FMSB Spotlights Libor Transition

Shanny Basar
Basel Committee Consults on Interest-Rate Risk

The fixed income, currencies and commodities markets standards board has published the first of a series of reviews on the transition from Libor which is due to be discontinued at the end of next year.

Martin Pluves, FMSB

Martin Pluves, chief executive of the FMSB, told Markets Media: “There have been some shifts in the interim deadlines for the transition but the end of Libor at the end of 2021 has held. We had no problem gaining attendance at workshops despite the turmoil during the start of the pandemic, showing clearly the industry is very focussed on this issue which remains a high priority.”

The FMSB is not a regulator but a voluntary industry body setting standards for wholesale FICC markets after a review by UK regulators in 2015 raised serious concerns about poor  standards of behaviour. Pluves took over as chief executive in November last year from his previous role as chief executive of LCH Ltd, a clearing business at London Stock Exchange Group.

“We were asked by members to help fill a gap and provide practical and pragmatic support on the challenges of the transition,” he added. “The regulators and industry working groups on Libor provide the building blocks and put the bricks in place and the FMSB is seeking to add the mortar.”

After the financial crisis there were a series of scandals regarding banks manipulating their submissions for setting benchmarks across asset classes, which led to a lack of confidence and threatened participation in the related markets. As a result, regulators have increased their supervision of benchmarks and want to move to risk-free reference rates based on transactions, so they are harder to manipulate and more representative of the market.

The UK Financial Conduct Authority said two years ago that it will not compel panel banks to submit to Libor beyond 2021, and this has not changed despite the Covid-19 pandemic.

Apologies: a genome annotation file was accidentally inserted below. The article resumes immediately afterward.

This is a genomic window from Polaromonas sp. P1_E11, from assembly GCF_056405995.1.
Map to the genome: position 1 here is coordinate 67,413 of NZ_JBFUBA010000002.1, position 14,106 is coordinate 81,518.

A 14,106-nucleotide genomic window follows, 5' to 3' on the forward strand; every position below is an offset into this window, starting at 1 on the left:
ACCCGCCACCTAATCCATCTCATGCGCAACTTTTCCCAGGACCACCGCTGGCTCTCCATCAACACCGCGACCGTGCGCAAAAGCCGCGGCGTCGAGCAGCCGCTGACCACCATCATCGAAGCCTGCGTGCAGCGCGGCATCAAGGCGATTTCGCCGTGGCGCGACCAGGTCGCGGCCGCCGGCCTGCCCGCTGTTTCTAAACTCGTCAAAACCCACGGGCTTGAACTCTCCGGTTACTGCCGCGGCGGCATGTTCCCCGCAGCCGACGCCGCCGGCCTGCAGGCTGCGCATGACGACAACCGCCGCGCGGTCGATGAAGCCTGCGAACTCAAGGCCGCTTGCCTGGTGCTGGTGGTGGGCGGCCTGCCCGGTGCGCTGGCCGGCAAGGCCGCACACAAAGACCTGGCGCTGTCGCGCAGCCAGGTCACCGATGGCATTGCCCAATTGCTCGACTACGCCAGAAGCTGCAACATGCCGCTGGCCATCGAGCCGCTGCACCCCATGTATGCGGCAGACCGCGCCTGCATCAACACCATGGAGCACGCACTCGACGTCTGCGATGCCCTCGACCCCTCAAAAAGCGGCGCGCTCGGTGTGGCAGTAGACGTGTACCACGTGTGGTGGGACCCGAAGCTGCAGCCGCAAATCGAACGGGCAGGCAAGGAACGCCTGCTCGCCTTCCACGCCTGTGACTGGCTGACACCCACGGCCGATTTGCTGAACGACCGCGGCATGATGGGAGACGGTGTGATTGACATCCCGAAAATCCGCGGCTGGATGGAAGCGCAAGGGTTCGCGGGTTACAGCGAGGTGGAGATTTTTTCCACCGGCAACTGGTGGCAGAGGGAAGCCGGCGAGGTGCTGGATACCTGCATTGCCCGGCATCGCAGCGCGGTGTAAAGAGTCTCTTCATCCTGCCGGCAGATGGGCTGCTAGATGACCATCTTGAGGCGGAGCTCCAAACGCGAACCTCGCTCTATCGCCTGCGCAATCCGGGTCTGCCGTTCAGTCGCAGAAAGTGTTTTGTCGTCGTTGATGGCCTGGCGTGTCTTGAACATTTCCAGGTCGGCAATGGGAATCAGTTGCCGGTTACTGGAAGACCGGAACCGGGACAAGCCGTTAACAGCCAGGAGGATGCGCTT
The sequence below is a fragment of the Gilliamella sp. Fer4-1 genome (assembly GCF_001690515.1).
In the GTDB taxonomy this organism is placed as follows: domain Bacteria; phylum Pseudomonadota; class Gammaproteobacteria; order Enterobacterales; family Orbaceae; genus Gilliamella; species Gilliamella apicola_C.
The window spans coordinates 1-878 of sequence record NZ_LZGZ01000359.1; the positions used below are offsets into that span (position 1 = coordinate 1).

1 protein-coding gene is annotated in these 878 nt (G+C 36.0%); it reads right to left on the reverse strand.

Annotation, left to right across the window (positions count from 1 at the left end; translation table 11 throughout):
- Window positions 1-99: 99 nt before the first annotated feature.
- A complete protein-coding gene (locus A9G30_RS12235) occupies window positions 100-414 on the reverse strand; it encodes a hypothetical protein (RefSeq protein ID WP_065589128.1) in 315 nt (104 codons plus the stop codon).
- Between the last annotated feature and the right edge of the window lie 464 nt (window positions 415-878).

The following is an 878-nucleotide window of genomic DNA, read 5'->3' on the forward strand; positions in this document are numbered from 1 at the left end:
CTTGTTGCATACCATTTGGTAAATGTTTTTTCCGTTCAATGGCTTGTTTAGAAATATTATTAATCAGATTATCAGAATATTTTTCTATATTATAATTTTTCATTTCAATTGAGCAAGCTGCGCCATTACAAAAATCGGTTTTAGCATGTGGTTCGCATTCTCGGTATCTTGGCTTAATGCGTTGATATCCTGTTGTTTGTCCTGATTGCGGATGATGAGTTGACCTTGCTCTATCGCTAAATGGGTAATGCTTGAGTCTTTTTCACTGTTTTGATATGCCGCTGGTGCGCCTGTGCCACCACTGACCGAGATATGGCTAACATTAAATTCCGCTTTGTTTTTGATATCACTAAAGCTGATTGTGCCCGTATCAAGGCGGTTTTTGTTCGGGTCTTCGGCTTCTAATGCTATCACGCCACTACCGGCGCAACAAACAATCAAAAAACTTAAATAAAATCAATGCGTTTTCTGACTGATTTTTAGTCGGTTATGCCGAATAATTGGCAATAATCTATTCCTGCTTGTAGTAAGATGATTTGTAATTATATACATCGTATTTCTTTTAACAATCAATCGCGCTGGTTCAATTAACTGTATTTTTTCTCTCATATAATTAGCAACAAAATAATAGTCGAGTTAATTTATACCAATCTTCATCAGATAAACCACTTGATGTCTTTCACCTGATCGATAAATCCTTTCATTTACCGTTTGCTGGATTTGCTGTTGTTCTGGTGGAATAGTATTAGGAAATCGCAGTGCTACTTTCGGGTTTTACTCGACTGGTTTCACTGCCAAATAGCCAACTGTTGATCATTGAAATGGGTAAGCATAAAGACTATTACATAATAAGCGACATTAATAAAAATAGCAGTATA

The FMSB paper highlights challenges, including conduct-related risks, for market participants to address when offering new products to clients or changing performance benchmarks. The study includes four case studies covering cash and derivative products and performance benchmarks.

“We detail the types of issues that firms should be thinking about when communicating with clients and in managing their risks,” said Pluves. “There is no single right answer to Libor and each firm needs to take responsibility for picking its own course.”

He continued that the paper is  the first of a series and the feedback has been very good.

“In the future we are likely to broaden the topic set and look at the impact on term products that extend beyond the expected end of Libor and the legacy contracts that are tough to transition,” Pluves added.

Chris Salmon, HSBC

Chris Salmon, FMSB chair of the IBOR transition working group, and chief control officer for global markets at HSBC, said a statement: “With the deadline fast approaching for the discontinuation of the Libor interest rate benchmark, FMSB’s practical guidance and case studies will be, now more than ever, relevant to corporates, insurers, asset managers and banks, who are currently managing their transition to alternative risk-free reference rates.”

Sonia index

The UK has chosen the sterling overnight index average, Sonia, as its risk-free rate. The Bank of England said today it will start to produce a Sonia compounded index.

The Bank issued a discussion paper in February this year on its intention to publish a daily Sonia compounded index and only one respondent out of 41 was not in favour.

“Respondents saw the introduction of an index by the Bank as a positive step forward, and something that would play a valuable role in risk-free rate transition by helping to provide a standardised way of calculating compounded rates and allowing end-users to validate interest rate calculations produced by financial institutions,” said the Bank.

Sonia compounded index. Source: Bank of England.

Respondents supported the Bank’s proposed methodology and emphasised the benefits of international consistency given the similarities to the SOFR index’s calculation methodology. The US has adopted the secured overnight financing rate, SOFR, as its risk-free rate to replace US dollar Libor.

The Bank of England also set up a sterling risk-free reference rates working group to help co-ordinate the industry’s transition from Libor.

Tushar Morzaria, Barclays

Tushar Morzaria, chair of the working group, said in a statement: “ The transition away from Libor to more reliable and robust rates has long been a regulatory and market imperative and the FMSB work will fill an important role alongside the technical work already completed by the RFRWG and other bodies internationally.”

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